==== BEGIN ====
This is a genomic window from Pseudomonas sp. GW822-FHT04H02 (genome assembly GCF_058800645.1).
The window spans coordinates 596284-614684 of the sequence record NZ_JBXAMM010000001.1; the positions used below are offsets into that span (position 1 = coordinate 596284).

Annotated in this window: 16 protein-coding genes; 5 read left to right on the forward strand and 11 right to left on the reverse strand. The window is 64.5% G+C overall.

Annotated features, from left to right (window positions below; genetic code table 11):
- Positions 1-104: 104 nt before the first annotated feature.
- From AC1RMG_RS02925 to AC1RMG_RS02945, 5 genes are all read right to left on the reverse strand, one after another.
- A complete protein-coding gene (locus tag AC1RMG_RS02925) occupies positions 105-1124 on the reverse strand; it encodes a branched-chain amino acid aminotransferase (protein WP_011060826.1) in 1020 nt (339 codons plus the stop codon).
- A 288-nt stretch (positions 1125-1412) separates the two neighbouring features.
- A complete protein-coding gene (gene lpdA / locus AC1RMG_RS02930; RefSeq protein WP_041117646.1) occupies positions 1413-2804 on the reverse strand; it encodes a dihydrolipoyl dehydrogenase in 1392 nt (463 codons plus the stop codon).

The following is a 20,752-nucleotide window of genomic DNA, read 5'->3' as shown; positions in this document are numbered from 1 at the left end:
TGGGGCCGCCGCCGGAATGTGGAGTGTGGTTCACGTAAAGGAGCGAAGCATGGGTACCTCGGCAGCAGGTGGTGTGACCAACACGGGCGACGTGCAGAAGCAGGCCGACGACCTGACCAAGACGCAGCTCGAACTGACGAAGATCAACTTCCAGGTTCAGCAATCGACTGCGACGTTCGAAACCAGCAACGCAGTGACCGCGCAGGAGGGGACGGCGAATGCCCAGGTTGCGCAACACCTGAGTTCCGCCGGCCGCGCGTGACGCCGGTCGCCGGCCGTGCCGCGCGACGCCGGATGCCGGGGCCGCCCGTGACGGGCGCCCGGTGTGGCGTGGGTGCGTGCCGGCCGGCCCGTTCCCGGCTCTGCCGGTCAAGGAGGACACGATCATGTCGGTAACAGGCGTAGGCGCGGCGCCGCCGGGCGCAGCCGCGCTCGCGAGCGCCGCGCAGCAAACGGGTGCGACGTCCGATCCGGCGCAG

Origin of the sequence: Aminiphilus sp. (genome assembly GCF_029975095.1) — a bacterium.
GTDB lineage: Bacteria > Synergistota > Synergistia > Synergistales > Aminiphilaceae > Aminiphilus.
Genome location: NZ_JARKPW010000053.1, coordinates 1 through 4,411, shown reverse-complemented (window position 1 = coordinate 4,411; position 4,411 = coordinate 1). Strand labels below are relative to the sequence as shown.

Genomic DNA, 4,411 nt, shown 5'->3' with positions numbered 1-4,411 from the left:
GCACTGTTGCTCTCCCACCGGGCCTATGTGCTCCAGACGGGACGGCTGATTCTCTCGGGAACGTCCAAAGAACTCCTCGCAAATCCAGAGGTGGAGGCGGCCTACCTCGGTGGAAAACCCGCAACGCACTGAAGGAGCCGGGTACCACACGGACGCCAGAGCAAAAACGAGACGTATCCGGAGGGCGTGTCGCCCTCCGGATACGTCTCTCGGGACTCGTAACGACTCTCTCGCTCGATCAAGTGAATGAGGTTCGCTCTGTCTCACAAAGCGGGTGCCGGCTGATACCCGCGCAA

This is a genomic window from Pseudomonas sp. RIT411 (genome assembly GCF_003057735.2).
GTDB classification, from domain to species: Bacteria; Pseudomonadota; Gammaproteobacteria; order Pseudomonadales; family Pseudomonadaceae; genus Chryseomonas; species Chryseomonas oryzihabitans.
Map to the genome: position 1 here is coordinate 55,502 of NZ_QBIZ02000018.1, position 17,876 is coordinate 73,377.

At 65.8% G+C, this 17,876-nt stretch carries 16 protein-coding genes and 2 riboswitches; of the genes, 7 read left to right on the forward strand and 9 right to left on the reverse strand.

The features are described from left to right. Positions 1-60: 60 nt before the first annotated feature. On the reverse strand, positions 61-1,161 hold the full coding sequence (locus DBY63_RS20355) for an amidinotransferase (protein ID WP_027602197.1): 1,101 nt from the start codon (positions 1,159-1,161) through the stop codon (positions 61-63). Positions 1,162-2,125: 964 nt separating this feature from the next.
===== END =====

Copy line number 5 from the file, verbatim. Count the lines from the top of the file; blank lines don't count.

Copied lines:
- Positions 1-104: 104 nt before the first annotated feature.